A week with CNN’s Corey Lewandowski

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Partisan hackery is a feature, not a bug, of many cable programs, and networks’ stables of on-air analysts are filled with thoroughbreds. CNN contributor Corey Lewandowski is not unique in that regard. What makes Donald Trump’s former campaign manager different from his counterparts on the split-screen is threefold: He has a non-disparagement agreement with his former boss; he will continue receiving severance payments from the Trump campaign until after the election; and he reportedly still advises the GOP nominee on an unofficial basis.

CNN has been roundly criticized for paying a political commentator who’s simultaneously being paid by a subject of his commentary. The network has publicly looked the other way regarding this clear conflict of interest, though it did refute reports earlier this week that Lewandowski would be suspended after the latest stories on his severance package. 

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Network chief Jeff Zucker praised Lewandowski in a rare comment on the matter in August, explaining that CNN wanted to bring on a pro-Trump analyst because “it’s really important to have voices on CNN who are supportive of the Republican nominee.” This raises the obvious question of why CNN didn’t find a pro-Trump analyst who’s not on Trump’s payroll. A representative did not respond to CJR’s request for comment.

More importantly, what do CNN viewers get from this odd relationship? Does Lewandowski add value in a way other analysts could not? CJR scoured a week’s worth of CNN transcripts and clips to find out. From September 16 to September 22, Lewandowski made four appearances on the channel. Here’s what he said:

September 16: CNN Tonight

In wake of Trump’s stated disavowal of birtherism on Friday, Lewandowski followed the candidate’s lead and said the controversy actually started with Hillary Clinton’s 2008 campaign. Such projection isn’t particularly outlandish for a pro-Trump analyst, despite the claim having been widely debunked. The discussion did, however, overstep CNN’s own reporting, putting host Don Lemon in the awkward position of repeatedly fact-checking his own guest in-between arguments. The back-and-forths followed a familiar pattern, as sampled below:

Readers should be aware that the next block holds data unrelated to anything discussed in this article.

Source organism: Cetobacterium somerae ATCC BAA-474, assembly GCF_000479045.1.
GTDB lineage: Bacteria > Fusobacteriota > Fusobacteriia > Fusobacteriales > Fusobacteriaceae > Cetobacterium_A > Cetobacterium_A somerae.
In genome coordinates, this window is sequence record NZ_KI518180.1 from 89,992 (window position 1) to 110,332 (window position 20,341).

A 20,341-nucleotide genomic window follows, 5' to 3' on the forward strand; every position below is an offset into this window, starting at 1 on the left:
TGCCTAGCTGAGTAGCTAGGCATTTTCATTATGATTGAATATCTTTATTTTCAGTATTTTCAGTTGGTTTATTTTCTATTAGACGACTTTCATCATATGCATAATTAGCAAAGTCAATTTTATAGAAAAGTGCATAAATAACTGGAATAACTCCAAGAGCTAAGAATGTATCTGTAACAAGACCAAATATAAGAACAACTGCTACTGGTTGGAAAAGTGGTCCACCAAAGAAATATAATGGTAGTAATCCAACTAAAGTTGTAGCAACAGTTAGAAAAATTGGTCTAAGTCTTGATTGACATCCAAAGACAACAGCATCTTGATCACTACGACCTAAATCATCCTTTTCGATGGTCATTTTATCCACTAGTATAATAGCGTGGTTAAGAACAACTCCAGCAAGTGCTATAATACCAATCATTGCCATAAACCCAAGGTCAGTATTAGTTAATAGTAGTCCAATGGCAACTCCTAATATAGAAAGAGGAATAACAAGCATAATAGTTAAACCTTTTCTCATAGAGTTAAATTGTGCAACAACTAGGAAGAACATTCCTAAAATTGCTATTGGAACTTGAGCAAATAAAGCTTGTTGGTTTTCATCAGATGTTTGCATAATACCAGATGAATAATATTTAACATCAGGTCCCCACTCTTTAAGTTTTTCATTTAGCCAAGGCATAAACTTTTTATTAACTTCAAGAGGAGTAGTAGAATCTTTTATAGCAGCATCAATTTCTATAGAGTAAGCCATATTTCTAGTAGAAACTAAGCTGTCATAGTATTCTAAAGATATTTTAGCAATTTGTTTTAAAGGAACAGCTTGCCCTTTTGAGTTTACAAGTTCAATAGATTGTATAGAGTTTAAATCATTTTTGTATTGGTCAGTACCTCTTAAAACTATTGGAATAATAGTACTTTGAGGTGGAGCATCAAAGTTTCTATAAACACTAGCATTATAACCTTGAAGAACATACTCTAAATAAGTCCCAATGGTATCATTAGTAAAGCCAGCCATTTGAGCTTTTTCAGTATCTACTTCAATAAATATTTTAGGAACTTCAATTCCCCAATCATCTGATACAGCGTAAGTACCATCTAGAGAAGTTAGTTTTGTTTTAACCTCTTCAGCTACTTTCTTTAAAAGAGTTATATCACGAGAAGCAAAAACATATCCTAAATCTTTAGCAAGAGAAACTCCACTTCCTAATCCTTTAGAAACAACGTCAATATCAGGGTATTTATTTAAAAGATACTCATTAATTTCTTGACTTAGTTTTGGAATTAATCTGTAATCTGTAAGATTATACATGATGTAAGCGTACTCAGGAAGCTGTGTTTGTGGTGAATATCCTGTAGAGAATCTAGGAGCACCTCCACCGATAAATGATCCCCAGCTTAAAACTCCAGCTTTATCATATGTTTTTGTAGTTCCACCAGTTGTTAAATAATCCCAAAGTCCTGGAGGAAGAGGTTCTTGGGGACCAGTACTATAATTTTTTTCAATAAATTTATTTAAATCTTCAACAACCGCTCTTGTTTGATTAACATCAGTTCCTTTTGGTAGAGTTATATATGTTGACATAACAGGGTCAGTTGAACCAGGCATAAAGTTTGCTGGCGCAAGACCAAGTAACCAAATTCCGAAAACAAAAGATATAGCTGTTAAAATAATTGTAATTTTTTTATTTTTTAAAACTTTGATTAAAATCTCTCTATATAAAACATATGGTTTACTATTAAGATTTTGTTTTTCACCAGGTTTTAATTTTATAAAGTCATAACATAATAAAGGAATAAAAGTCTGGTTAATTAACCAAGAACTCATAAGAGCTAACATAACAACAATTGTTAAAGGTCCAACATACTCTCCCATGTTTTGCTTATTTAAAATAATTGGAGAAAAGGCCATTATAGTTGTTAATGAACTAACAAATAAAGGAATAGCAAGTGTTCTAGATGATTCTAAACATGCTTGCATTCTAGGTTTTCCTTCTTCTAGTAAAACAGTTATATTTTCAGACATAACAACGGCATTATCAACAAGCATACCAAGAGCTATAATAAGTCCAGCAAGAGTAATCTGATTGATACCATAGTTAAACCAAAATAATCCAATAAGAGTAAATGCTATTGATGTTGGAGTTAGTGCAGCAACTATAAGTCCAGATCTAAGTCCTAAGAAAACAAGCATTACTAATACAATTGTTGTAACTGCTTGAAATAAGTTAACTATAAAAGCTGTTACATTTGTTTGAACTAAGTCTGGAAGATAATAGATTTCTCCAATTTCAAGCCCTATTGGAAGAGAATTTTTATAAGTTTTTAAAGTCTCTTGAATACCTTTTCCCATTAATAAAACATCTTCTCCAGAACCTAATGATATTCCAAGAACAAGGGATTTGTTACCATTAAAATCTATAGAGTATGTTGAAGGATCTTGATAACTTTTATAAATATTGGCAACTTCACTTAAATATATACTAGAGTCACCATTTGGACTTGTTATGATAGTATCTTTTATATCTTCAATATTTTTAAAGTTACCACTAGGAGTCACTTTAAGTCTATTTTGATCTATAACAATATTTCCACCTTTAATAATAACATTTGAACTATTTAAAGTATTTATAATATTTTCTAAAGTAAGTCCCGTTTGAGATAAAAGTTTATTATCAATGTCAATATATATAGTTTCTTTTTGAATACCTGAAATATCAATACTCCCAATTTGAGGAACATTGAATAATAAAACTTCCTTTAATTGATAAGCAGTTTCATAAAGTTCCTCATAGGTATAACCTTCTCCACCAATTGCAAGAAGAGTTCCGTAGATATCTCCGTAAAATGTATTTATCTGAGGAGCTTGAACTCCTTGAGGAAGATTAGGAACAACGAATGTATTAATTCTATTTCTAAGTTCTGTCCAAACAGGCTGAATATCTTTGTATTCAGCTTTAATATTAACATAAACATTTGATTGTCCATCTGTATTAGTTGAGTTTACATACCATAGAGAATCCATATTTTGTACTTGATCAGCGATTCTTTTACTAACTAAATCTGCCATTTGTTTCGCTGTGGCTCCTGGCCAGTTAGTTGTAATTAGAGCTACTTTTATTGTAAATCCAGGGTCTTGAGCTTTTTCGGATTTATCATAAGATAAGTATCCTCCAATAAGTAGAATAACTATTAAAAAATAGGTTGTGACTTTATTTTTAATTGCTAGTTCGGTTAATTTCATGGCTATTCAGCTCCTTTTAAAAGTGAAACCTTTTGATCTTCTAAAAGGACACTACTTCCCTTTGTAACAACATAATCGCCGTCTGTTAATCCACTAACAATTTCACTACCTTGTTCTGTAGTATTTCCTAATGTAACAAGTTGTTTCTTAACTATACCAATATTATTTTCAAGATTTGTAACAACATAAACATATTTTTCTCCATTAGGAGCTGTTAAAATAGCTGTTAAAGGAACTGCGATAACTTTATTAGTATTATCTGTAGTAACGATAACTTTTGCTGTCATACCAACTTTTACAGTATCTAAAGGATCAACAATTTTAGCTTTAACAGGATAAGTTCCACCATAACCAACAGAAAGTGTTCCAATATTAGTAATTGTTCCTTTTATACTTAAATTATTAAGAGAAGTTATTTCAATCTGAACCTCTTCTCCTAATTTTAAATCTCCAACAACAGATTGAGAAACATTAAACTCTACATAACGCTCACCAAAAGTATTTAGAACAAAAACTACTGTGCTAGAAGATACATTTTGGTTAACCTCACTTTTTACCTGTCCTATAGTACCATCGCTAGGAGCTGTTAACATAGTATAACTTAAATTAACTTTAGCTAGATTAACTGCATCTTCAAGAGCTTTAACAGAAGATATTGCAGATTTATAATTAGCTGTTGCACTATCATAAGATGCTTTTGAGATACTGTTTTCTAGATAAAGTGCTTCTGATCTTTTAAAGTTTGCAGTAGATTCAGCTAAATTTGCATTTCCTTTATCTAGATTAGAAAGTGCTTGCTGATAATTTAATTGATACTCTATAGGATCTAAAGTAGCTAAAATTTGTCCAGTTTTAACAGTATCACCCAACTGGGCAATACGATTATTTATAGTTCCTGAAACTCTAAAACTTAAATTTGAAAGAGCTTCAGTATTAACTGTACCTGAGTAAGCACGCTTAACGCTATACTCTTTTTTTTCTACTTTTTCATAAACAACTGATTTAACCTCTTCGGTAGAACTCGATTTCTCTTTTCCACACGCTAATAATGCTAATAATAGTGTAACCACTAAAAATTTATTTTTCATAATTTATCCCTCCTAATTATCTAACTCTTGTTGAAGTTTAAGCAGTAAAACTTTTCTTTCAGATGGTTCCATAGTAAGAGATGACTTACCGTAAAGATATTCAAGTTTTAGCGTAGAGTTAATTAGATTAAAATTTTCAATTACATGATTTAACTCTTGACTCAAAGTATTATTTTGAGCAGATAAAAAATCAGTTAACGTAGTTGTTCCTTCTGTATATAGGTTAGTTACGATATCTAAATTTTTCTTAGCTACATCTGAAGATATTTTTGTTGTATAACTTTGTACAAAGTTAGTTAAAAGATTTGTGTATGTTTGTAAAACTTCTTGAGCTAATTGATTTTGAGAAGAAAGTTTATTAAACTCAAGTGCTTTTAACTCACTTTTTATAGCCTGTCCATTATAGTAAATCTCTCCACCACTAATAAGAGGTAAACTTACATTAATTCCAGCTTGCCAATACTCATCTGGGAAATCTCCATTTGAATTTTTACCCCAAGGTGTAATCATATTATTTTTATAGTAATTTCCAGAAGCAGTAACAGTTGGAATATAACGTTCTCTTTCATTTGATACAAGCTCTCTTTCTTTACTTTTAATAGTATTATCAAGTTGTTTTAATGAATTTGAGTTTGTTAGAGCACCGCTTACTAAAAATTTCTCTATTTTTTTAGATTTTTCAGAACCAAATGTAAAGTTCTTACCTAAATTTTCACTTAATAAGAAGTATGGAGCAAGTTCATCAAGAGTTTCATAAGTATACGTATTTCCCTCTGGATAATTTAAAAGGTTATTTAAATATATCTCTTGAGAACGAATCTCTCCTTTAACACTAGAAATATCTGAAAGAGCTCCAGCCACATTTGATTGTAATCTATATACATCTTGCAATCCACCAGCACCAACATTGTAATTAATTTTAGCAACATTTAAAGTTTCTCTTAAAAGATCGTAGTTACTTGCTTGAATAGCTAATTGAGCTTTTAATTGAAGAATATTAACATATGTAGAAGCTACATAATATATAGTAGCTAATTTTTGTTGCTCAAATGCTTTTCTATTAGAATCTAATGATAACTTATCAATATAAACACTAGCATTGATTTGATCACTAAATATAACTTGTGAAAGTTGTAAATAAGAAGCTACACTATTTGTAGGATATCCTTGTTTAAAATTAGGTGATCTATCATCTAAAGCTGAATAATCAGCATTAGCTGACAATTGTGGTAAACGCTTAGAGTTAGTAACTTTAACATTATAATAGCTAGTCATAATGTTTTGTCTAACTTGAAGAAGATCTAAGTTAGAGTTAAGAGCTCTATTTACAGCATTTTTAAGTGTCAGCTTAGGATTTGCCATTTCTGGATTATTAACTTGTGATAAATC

LEWANDOWSKI: Donald Trump didn’t raise [the birther] issue. That’s the point. Donald Trump never raised this issue. This was raised by the Clinton… 

LEMON: Corey, that is patently false. I mean, come on.

LEWANDOWSKI: It’s not false. 

LEMON: Are you…yes, it is. 

LEWANDOWSKI: It’s actually not false. 

Lemon remained remarkably patient throughout these exchanges. But his and other guests’ exasperation showed when Lewandowski repeated the same assertions in the program’s second hour Friday night. Watch a clip of it below—don’t miss the facial expressions.

September 19: New Day

Lewandowski was brought on Monday morning to discuss the terrorist attack in New York with CNN hosts Alisyn Camerota and Chris Cuomo. The pair had to rein in their guest almost immediately after asking him to respond to Trump’s insinuation that immigration upped the chances of more attacks.

CAMEROTA: Corey, I mean, to suggest that there would be more and more terror attacks across the country–is that the right tone for a morning like this?

LEWANDOWSKI: Well, I think what it is, is it re-highlights the problems we have with our immigration system. What we know is that 40 percent of the people who are in the country illegally have overstayed their visas. And what we hear from the reports this morning is that this person is either potentially of Afghani descent or… 

CAMEROTA: A naturalized citizen.

LEWANDOWSKI: Well, but did…

CAMEROTA: That’s not an overstaying his… 

LEWANDOWSKI: Is that what the report is for this person who has committed, potentially, a terrorist attack?